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The article below is licensed under the GNU Free Documentation License. It reproduces material from the Wikipedia article "Degenerate art." The article is copied (this is permitted under GNU Free Documentation License) as it appeared on Wikipedia on January 9, 2005. To check for updates or corrections made subsequently to this article, or to see the article fully cross-referenced and supplemented with images, readers may wish to go directly to the article on the Wikipedia site.

Degenerate art (from the German: entartete Kunst) is a term that became notorious during the Nazi rule of Germany to refer to any art reflecting values or aesthetics contrary to the Aryan ones. It is therefore somewhat ironic that the concept of degenerate art was first proposed during the late nineteenth century by Max Nordau, the Zionist leader.

Nordau was a follower of Cesare Lombroso, an Italian anthropologist and criminologist, who formulated a theory that criminals displayed traits of atavism and represented a hereditarily degenerate group of humans. Nordau imagined that he found signs of this atavism in many poets, painters, and literary figures of his day, primarily among the followers of Symbolism and Impressionism. He proposed this theory to the public in his 1892 work Degeneration (in German, Entartung).

Lombroso's theory of atavism is not highly regarded today, and without it Nordau's theory collapses. It is fairly obvious, though, why Nordau's theory of hereditary degeneration and atavism appealed to Nazi racial ideologues.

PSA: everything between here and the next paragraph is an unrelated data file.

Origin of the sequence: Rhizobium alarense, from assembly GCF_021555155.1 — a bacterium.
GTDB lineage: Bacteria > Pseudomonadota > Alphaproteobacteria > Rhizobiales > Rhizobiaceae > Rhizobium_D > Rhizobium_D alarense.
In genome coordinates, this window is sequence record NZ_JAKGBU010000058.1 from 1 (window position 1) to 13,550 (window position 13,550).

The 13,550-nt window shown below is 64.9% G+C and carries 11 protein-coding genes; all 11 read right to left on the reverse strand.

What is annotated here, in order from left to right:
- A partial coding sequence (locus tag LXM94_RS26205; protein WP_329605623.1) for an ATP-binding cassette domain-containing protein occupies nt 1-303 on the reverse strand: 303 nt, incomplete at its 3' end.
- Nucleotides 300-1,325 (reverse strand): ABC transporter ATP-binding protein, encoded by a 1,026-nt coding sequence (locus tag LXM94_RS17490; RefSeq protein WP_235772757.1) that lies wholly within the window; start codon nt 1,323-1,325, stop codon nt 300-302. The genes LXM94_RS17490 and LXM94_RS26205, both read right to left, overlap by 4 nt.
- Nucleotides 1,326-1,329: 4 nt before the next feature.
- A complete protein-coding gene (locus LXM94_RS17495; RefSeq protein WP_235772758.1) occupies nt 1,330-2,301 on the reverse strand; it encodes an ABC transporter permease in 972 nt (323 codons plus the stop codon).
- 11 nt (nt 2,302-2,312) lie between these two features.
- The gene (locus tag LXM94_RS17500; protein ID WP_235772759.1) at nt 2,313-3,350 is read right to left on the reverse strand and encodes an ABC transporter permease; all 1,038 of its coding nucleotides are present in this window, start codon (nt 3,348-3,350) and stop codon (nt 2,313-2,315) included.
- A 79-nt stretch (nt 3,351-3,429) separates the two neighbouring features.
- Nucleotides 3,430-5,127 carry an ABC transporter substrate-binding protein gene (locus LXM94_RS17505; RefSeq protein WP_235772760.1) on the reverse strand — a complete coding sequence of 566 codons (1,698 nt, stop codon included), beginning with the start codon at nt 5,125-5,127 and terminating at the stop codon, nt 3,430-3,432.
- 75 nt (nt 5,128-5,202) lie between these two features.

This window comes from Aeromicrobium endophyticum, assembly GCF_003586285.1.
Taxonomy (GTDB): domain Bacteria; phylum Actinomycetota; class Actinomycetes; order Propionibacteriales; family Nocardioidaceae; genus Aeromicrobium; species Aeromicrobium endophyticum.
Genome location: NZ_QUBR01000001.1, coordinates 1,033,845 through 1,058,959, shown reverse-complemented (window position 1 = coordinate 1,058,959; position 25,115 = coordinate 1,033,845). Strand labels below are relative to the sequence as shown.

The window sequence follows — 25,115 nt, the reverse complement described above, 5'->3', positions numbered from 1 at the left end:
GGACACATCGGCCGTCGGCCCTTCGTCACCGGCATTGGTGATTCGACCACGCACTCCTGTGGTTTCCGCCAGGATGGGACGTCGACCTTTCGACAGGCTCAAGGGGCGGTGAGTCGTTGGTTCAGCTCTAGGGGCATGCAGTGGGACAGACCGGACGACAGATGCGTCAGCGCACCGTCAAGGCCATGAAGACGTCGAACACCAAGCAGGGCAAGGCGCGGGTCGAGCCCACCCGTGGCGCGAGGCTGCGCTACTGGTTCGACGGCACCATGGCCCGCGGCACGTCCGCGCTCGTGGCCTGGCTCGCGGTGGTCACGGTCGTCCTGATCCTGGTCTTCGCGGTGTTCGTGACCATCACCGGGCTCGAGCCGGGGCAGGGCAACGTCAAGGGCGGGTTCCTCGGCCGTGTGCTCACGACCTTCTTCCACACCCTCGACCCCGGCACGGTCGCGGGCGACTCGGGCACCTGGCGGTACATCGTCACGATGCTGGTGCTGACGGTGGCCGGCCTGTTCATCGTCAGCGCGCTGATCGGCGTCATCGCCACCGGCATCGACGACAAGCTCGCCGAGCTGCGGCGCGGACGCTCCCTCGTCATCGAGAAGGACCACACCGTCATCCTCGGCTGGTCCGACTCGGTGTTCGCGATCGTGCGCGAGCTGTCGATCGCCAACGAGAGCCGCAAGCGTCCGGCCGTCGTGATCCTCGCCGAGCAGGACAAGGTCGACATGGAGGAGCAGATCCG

In 1937, Nazi authorities purged German museums of art they considered "degenerate." They then took 650 of the works so condemned, and sent them on tour as a special exhibit of "degenerate art." Expressionism was particularly prominent among the so-condemned works. Artists represented in the collection included:

  • Ernst Barlach
  • Max Beckmann
  • Marc Chagall
  • Otto Dix
  • Max Ernst
  • Otto Griebel
  • George Grosz
  • Wassily Kandinsky
  • Ernst Ludwig Kirchner
  • Paul Klee
  • Gerhard Marcks
  • Emil Nolde
  • Franz Marc
  • Edvard Munch
  • Max Pechstein
  • Karl Schmidt-Rottluff
  • Ernst-Wilhelm Nay

Artistic movements condemned as degenerate during the Nazi rule of Germany include:

  • Dadaism
  • Cubism
  • Expressionism
  • Fauvism
  • Impressionism
  • New Objectivity
  • Surrealism

The tour began in Munich and travelled to eleven other cities in Germany and Austria. It was the largest and best attended touring art exhibit ever mounted at the time.

Several of the then-living artists whose works were condemned in the exhibition died in the Holocaust.

The Nazi government also pursued a similar campaign against degenerate music.